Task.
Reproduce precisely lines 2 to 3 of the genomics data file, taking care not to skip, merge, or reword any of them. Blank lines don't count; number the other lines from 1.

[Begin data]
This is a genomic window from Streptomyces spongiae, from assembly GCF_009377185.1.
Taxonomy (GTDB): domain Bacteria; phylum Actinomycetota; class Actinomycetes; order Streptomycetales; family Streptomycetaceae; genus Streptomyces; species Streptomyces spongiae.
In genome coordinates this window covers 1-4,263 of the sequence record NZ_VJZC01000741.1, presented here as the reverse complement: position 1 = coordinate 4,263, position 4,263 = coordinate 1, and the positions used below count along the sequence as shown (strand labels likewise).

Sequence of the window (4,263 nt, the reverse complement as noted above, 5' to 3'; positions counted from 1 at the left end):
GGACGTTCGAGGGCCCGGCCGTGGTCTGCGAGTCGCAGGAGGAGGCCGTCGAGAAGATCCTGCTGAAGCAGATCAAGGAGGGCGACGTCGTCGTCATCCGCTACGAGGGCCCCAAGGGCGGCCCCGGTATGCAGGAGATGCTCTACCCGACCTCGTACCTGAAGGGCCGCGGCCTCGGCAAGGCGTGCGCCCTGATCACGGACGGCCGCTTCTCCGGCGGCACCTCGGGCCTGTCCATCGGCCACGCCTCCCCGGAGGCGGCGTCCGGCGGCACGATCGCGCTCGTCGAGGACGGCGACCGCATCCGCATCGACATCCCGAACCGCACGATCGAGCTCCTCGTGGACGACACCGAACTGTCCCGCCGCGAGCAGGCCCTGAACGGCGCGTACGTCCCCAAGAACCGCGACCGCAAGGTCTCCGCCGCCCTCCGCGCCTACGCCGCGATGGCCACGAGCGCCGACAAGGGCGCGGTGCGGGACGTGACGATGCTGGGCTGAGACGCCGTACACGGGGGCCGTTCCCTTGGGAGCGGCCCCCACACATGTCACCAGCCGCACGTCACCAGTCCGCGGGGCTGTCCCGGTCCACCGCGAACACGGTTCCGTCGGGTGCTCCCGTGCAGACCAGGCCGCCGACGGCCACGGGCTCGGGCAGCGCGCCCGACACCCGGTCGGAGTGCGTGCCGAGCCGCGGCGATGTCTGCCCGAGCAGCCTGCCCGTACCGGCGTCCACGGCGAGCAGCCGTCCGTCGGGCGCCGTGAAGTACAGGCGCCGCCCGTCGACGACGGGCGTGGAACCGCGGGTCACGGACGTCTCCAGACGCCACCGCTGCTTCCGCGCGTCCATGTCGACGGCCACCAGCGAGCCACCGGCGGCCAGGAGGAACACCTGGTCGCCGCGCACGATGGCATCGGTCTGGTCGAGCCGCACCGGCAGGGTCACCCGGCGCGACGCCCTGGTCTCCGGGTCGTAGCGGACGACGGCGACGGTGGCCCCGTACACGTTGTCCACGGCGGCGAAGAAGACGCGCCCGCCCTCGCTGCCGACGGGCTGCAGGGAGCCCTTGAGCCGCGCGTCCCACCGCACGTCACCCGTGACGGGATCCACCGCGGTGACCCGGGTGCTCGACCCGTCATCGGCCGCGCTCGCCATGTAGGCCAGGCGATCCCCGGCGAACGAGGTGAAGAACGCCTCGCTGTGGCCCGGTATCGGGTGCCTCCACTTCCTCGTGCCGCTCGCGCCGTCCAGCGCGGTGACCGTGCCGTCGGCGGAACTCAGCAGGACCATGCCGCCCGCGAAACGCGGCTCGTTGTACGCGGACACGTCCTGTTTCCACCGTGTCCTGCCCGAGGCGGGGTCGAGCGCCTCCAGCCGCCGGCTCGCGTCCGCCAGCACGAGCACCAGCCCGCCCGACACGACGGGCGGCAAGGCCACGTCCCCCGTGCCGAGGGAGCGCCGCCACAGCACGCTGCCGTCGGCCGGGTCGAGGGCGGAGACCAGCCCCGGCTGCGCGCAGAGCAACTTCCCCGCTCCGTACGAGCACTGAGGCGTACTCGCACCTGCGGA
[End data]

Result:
Taxonomy (GTDB): domain Bacteria; phylum Actinomycetota; class Actinomycetes; order Streptomycetales; family Streptomycetaceae; genus Streptomyces; species Streptomyces spongiae.
In genome coordinates this window covers 1-4,263 of the sequence record NZ_VJZC01000741.1, presented here as the reverse complement: position 1 = coordinate 4,263, position 4,263 = coordinate 1, and the positions used below count along the sequence as shown (strand labels likewise).